Writing a history of the Mount Pleasant campus has been a many-layered project. I was first introduced to Rhode Island College as a little girl, when I joined my mother and uncle – classes of 1980 and 1982, respectively – at annual Homecoming celebrations. From playing in the knolls near the Student Union to enrolling as a student in 2006, my relationship with Rhode Island College has been present for most of my life.
I am forever indebted to Special Collections Librarian Marlene Lopes and James P. Adams Library Director Hedi BenAicha for providing me this opportunity to explore Rhode Island College’s buildings and stories. I hope that my research will provide a new context for the campus that can be taken for granted or misunderstood, as modern architecture often is. In the mid-1950s, amidst continued postwar optimism and unity, the Mount Pleasant campus was designed to provide streamlined, progressive, and thoughtful spaces for students to grow and learn. The campus’ continued development through the 1960s to the present day is a testament to the importance of the institution to future generations of thinkers.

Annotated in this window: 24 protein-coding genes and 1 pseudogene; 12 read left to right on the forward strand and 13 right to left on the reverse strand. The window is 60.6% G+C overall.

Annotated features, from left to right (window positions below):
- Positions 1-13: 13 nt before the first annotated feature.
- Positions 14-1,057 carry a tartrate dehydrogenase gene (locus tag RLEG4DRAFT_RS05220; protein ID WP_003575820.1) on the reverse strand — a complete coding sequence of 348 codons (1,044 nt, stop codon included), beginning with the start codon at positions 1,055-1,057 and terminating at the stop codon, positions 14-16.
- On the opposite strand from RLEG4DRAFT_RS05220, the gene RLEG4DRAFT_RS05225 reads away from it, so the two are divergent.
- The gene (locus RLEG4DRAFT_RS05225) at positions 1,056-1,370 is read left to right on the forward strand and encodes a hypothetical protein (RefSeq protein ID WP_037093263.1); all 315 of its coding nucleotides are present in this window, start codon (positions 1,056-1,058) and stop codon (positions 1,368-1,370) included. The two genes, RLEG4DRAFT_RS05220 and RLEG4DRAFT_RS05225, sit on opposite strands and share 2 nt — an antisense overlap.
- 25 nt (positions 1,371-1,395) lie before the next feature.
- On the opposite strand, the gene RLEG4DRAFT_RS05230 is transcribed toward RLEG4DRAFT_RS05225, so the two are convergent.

In addition to the support of my family and the library, I appreciate the continued connection with my mentors in the Rhode Island College History Department. Thank you also to Thomas Visser and Robert McCullough of the University of Vermont, who trained me to read buildings and understand that if you are willing to listen, your environment will tell everything you need to know. Thank you D.J., for your love and support.
Elizabeth D. Warburton, ’10
June 29, 2012